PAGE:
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A Problem with Tableau’s Ask Data and How Tableau Should Fix it

Ask Data is one of those features Tableau put a lot of work into both to make it useful to end users but also to fend off competition from alternative BI tools. A few years ago there was a rush in the market with vendors needing to say “we enable you to do BI using artificial intelligence and machine learning” in order to get a tick in an RoI rather than trying to explain why it wasn’t necessary or that it was “on the roadmap, we promise.”

Now Tableau wasn’t the first to market with their solution and so when Ask Data launched with 2019.1 it had second-mover advantage. On the surface it is a really good implementation of a technology. Instead of trying to guess what the data worker wants to know or pretend it knows the data subject more than the experienced human Ask Data allows the user to ask questions of their data using natural language sentences to which it responds with the visual representations of the data Tableau is famous for.

So Ask Data should be a huge hit right? All the power of Tableau’s in-memory data querying and VizQL powered charts without the need for “pesky” drag and drop. All you need is a question and Tableau does the rest. But when all is said and done Tableau’s Ask Data, along with many other vendors’ solutions, has been a relative flop. People just don’t use it…and I wonder if the reason has been under Tableau’s nose all along.

You see Tableau started out with some brilliant innovations including their simple drag and drop interface, VizQL which allows them to query any supported database using simple visual commands and representations, and ever evolving in-memory data cache. One innovation which is frequently taken for granted is the uninterrupted user experience allowing end users to get into what Tableau calls “analytics in the flow.” There are no wizards or dialogue boxes popping up as you move from bar chart to line chart, disaggregating here and adding colour there. While in the flow of analysis your concentration is maintained and you become a power data analyst discovering insights you never anticipated.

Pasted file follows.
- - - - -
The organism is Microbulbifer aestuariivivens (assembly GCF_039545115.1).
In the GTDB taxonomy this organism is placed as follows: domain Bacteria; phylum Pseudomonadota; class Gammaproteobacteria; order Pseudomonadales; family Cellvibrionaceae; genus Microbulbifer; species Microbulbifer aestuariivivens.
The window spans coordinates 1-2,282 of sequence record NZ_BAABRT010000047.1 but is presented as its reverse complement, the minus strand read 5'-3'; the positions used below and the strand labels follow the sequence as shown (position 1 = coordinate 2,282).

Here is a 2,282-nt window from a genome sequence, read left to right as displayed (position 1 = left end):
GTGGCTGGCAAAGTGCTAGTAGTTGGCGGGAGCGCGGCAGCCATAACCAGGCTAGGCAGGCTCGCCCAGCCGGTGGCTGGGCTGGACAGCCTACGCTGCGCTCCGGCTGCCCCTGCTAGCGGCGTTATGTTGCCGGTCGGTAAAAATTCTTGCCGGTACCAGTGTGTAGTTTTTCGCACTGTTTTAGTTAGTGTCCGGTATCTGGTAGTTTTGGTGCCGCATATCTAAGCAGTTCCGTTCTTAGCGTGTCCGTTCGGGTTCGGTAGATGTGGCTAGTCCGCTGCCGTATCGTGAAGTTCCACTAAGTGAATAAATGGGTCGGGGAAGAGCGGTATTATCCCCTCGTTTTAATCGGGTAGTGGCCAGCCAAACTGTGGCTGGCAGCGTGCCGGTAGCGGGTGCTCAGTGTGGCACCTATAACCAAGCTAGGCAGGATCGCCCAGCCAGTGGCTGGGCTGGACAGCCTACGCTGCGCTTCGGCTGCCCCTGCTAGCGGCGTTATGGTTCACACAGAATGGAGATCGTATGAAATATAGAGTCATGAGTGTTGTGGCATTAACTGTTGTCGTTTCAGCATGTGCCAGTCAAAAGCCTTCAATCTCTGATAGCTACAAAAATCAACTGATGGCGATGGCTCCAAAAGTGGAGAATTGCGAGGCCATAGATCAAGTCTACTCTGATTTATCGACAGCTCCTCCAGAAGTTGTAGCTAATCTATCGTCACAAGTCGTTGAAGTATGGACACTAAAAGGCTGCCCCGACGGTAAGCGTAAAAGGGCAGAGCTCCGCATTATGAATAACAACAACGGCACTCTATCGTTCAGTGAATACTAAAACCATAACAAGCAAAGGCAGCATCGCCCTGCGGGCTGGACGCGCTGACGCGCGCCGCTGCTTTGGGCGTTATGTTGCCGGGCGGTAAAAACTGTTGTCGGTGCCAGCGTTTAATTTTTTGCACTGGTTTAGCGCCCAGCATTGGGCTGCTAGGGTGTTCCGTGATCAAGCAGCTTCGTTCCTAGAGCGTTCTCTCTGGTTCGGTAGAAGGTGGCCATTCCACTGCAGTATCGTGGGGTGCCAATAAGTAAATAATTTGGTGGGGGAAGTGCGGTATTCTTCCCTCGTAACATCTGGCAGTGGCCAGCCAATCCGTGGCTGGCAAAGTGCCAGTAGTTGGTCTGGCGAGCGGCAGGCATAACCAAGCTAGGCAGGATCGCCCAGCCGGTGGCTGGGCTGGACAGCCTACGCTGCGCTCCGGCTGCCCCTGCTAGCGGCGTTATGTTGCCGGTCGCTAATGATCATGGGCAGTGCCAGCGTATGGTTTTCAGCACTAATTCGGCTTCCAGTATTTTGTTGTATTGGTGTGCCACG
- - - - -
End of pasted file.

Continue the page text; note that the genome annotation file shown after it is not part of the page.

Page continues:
Ask Data however doesn’t follow this winning formula. Let me take you through what I mean. Imagine that you are interested in understanding more about a new dataset you think could help you make better decisions. You have no idea where to start with it and so throwing a bunch of questions at Ask Data seems to be a great use case. After selecting the dataset on Tableau Server you see Ask Data listing all of the fields down the left hand side which is great. Before you can get started though you need to create something called a “Lens”. Erm, excuse me a what now? I just want to ask Tableau some questions about this data, why do I need to create a Lens in order to “customise Ask Data for specific users by selecting a subset of fields…and adding synonyms.” But I just want to mess around with this new dataset, why do I need to enhance its metadata before I can ask questions of if?

Get over it I hear you say, it is one button to create a new lens, not a big deal right? Wrong! Clicking it creates a new blank tab in the browser into which this lens loads asking the user to select some fields (thankfully all are preselected by default).

In that moment Tableau forgot one of its golden rules, don’t get in the way of the analysis, keep the user in the flow connected with their data and allow the software to disappear. We had a screen which listed the fields we were excited to find some insight in. Why didn’t we just start asking questions? Instead the new tab injected a harsh blank screen, the user has a sudden worry of “what did I just do?” only to be presented with a dialogue box of all things where they have to decide which columns should be kept before they can get started with their analysis.